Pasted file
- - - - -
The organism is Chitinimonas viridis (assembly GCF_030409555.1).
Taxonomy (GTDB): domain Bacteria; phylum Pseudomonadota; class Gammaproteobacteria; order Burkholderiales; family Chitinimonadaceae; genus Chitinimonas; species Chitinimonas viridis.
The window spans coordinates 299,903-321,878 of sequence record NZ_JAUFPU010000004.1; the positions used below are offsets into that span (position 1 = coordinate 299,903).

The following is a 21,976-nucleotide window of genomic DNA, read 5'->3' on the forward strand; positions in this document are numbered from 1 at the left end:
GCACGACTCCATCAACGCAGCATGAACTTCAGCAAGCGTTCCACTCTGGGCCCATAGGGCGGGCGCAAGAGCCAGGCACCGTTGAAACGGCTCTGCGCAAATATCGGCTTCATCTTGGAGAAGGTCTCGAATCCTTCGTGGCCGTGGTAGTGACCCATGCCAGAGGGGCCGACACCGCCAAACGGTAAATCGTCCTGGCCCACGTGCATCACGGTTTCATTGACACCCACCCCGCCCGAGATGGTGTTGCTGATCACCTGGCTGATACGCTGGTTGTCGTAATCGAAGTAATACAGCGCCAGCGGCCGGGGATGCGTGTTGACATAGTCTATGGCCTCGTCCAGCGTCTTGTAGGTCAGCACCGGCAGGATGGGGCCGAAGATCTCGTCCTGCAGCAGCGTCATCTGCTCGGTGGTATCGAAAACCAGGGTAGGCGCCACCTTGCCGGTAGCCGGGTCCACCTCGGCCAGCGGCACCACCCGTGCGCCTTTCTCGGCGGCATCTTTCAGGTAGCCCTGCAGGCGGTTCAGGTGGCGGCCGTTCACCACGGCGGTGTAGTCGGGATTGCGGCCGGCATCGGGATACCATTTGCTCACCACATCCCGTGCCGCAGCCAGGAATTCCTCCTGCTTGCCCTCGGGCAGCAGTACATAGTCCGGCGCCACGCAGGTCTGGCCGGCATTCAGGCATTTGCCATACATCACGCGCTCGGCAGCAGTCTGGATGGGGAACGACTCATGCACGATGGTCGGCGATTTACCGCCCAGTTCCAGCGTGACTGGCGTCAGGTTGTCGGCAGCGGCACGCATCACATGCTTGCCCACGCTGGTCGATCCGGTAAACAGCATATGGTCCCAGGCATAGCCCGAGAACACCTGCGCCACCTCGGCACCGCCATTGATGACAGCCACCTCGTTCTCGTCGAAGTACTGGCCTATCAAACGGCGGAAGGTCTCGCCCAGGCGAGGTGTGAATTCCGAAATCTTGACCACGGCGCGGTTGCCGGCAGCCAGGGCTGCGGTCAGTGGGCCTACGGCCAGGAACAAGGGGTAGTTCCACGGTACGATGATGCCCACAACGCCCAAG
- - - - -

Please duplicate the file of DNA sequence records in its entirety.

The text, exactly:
The organism is Chitinimonas viridis (assembly GCF_030409555.1).
Taxonomy (GTDB): domain Bacteria; phylum Pseudomonadota; class Gammaproteobacteria; order Burkholderiales; family Chitinimonadaceae; genus Chitinimonas; species Chitinimonas viridis.
The window spans coordinates 299,903-321,878 of sequence record NZ_JAUFPU010000004.1; the positions used below are offsets into that span (position 1 = coordinate 299,903).

The following is a 21,976-nucleotide window of genomic DNA, read 5'->3' on the forward strand; positions in this document are numbered from 1 at the left end:
GCACGACTCCATCAACGCAGCATGAACTTCAGCAAGCGTTCCACTCTGGGCCCATAGGGCGGGCGCAAGAGCCAGGCACCGTTGAAACGGCTCTGCGCAAATATCGGCTTCATCTTGGAGAAGGTCTCGAATCCTTCGTGGCCGTGGTAGTGACCCATGCCAGAGGGGCCGACACCGCCAAACGGTAAATCGTCCTGGCCCACGTGCATCACGGTTTCATTGACACCCACCCCGCCCGAGATGGTGTTGCTGATCACCTGGCTGATACGCTGGTTGTCGTAATCGAAGTAATACAGCGCCAGCGGCCGGGGATGCGTGTTGACATAGTCTATGGCCTCGTCCAGCGTCTTGTAGGTCAGCACCGGCAGGATGGGGCCGAAGATCTCGTCCTGCAGCAGCGTCATCTGCTCGGTGGTATCGAAAACCAGGGTAGGCGCCACCTTGCCGGTAGCCGGGTCCACCTCGGCCAGCGGCACCACCCGTGCGCCTTTCTCGGCGGCATCTTTCAGGTAGCCCTGCAGGCGGTTCAGGTGGCGGCCGTTCACCACGGCGGTGTAGTCGGGATTGCGGCCGGCATCGGGATACCATTTGCTCACCACATCCCGTGCCGCAGCCAGGAATTCCTCCTGCTTGCCCTCGGGCAGCAGTACATAGTCCGGCGCCACGCAGGTCTGGCCGGCATTCAGGCATTTGCCATACATCACGCGCTCGGCAGCAGTCTGGATGGGGAACGACTCATGCACGATGGTCGGCGATTTACCGCCCAGTTCCAGCGTGACTGGCGTCAGGTTGTCGGCAGCGGCACGCATCACATGCTTGCCCACGCTGGTCGATCCGGTAAACAGCATATGGTCCCAGGCATAGCCCGAGAACACCTGCGCCACCTCGGCACCGCCATTGATGACAGCCACCTCGTTCTCGTCGAAGTACTGGCCTATCAAACGGCGGAAGGTCTCGCCCAGGCGAGGTGTGAATTCCGAAATCTTGACCACGGCGCGGTTGCCGGCAGCCAGGGCTGCGGTCAGTGGGCCTACGGCCAGGAACAAGGGGTAGTTCCACGGTACGATGATGCCCACAACGCCCAAG